The Zen of China

Joseph Cardinal Zen, Bishop emeritus of Hong Kong, turned eighty yesterday. During his episcopacy, he brought the prestige of the Catholic Church to a new height in the cosmopolitan city, where only 5% of its citizens belong to the faith but many of the best schools and charitable institutions are run by the Catholic Church thanks to the work by missionaries since the Great Britain began to rule Hong Kong in 1842.

With his experience as provincial superior of the Salesians and later Dean of Philosophy of the diocesan seminary, Father Zen followed Don Bosco's dream of serving in Mainland China. For seven years he served as guest professor in the major seminaries of Shanghai, Wuhan, Xi'an, Shijiazhuang, Beijing and Shenyang. Just before Hong Kong was to be handed over to Chinese rule, he was appointed Coadjutor Bishop of the world's gateway city to China in 1996. Six years later he succeeded John Baptist Cardinal Wu as Ordinary of Hong Kong. Pope Benedict XVI made him the sixth Chinese Cardinal of the Holy Roman Church in 2006, a news that went on the front page of many local newspapers.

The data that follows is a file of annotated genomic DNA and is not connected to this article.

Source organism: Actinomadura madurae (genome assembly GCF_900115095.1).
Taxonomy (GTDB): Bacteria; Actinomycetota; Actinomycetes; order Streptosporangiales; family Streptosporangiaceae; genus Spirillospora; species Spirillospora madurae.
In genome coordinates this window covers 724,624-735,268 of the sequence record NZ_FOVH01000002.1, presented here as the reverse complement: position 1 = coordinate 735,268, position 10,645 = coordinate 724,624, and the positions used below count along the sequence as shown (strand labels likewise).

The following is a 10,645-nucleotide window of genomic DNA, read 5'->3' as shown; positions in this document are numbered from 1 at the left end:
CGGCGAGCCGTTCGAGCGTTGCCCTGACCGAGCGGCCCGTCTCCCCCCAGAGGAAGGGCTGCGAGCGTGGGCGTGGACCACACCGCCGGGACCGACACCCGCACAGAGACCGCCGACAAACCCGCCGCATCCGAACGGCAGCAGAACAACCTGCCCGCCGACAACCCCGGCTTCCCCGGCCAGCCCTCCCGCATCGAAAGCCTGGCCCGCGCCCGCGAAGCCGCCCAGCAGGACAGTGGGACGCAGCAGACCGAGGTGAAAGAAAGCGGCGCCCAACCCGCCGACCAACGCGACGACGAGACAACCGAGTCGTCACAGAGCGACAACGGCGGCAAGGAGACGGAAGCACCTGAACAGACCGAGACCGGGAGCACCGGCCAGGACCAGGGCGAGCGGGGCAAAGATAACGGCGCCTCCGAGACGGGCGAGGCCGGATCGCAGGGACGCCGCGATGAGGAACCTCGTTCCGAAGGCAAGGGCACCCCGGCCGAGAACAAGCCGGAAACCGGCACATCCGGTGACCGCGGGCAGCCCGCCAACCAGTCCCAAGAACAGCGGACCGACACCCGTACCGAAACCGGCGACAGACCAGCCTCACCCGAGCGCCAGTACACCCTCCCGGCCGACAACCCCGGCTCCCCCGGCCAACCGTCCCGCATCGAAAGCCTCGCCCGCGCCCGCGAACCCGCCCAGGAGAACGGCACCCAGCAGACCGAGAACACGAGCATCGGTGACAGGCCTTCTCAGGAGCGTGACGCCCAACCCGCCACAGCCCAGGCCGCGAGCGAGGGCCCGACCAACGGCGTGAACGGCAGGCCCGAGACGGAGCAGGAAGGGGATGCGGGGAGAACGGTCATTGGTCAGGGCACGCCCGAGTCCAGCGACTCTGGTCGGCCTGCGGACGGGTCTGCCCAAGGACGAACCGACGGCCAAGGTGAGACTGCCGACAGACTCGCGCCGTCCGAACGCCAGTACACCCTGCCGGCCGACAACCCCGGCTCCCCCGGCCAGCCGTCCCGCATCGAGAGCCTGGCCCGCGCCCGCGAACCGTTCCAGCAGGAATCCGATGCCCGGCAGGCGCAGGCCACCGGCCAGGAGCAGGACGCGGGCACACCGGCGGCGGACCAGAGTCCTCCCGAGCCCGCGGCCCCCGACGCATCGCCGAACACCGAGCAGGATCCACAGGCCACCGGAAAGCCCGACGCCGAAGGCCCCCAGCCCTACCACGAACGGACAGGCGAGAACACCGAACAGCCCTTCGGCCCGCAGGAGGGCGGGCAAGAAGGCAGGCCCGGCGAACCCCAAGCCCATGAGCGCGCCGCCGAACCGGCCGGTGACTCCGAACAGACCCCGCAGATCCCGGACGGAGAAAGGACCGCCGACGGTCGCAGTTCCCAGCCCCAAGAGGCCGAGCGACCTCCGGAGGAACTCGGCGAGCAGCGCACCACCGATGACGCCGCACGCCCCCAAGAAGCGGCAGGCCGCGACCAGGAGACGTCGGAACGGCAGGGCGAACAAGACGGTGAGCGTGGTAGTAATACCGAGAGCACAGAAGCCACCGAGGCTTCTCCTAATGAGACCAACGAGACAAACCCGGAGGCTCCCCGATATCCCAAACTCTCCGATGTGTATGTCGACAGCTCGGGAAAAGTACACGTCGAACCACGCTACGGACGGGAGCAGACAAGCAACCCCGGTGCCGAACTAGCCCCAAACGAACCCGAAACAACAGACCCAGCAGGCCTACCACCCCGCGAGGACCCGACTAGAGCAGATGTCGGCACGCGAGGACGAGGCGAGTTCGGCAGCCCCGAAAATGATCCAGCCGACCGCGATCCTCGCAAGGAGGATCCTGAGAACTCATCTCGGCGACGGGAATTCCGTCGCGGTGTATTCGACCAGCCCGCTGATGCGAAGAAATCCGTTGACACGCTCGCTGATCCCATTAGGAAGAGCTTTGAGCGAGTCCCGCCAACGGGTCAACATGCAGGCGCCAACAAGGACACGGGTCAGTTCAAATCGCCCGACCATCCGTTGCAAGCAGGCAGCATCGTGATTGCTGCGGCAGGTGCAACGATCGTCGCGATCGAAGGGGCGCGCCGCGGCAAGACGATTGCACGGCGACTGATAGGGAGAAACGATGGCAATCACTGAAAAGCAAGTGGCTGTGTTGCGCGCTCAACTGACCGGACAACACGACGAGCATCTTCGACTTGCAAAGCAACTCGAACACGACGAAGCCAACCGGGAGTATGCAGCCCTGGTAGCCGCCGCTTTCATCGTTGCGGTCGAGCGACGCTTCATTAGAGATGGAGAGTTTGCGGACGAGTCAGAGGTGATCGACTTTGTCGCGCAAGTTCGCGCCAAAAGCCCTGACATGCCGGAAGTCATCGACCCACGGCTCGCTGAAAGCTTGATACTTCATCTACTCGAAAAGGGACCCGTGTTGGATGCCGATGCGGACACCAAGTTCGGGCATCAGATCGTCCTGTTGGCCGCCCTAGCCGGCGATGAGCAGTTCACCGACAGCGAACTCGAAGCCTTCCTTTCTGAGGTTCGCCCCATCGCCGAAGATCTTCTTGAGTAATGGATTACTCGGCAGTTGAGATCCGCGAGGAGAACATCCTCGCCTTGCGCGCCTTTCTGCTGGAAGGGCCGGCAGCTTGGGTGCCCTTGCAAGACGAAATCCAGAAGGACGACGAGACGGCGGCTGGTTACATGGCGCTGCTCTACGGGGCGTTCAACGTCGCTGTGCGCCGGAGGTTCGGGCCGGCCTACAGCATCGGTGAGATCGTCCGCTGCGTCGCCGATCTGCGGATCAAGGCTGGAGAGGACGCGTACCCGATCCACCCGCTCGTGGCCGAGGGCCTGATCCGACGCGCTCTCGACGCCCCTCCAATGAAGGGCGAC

Since becoming bishop, Zen has been outspoken against social injustice and against the Chinese regime, when the Communist government exerted increasing influence on affairs in Hong Kong. Whereas the Sino-British Joint Declaration and the Basic Law guarantee "a high degree of autonomy" in this special administrative region in the People's Republic of China, the Communist government interfered in Hong Kong through judicial rulings and penetration of the Hong Kong government by pro-Communist politicians. Publicly participating in peaceful protests or prayer events for the democratization of China every year and bluntly criticizing the Hong Kong government and the Communist Party before reporters time after time, he became known as the "voice of Hong Kong". He brought the Church to record-high popularity when he successfully influenced the defeat of a critical legislative motion. However, later when he strongly advocated for the right of the children of Chinese immigrants to live in Hong Kong (the Basic Law gave them this right and the Final Court of Appeals in Hong Kong ruled in favour, but the Court of China made a surprise overrule), he gradually lost the support of most Hong Kong non-Catholics who are in general antagonistic towards immigrants. Even some priests publicly criticized him for interfering in politics and criticizing China.